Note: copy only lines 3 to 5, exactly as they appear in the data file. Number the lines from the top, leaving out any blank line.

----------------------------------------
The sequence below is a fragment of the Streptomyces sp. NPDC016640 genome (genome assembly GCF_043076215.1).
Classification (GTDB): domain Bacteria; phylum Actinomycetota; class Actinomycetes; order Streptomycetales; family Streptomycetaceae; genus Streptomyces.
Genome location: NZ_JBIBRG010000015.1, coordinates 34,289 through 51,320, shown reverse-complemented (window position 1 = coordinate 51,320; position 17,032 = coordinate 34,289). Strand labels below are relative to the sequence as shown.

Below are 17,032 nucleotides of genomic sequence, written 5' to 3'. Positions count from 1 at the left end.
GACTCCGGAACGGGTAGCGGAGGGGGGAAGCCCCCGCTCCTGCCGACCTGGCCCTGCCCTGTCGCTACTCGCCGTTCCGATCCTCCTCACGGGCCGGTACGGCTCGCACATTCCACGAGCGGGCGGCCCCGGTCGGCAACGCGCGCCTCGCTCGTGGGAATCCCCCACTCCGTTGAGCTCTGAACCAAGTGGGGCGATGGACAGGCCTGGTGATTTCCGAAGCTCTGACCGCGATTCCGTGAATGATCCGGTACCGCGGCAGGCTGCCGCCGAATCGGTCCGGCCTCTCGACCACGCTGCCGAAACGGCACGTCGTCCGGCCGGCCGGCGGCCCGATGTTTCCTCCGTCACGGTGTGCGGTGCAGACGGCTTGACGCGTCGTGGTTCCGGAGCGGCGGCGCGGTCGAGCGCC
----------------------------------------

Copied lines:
Genome location: NZ_JBIBRG010000015.1, coordinates 34,289 through 51,320, shown reverse-complemented (window position 1 = coordinate 51,320; position 17,032 = coordinate 34,289). Strand labels below are relative to the sequence as shown.

Below are 17,032 nucleotides of genomic sequence, written 5' to 3'. Positions count from 1 at the left end.
GACTCCGGAACGGGTAGCGGAGGGGGGAAGCCCCCGCTCCTGCCGACCTGGCCCTGCCCTGTCGCTACTCGCCGTTCCGATCCTCCTCACGGGCCGGTACGGCTCGCACATTCCACGAGCGGGCGGCCCCGGTCGGCAACGCGCGCCTCGCTCGTGGGAATCCCCCACTCCGTTGAGCTCTGAACCAAGTGGGGCGATGGACAGGCCTGGTGATTTCCGAAGCTCTGACCGCGATTCCGTGAATGATCCGGTACCGCGGCAGGCTGCCGCCGAATCGGTCCGGCCTCTCGACCACGCTGCCGAAACGGCACGTCGTCCGGCCGGCCGGCGGCCCGATGTTTCCTCCGTCACGGTGTGCGGTGCAGACGGCTTGACGCGTCGTGGTTCCGGAGCGGCGGCGCGGTCGAGCGCC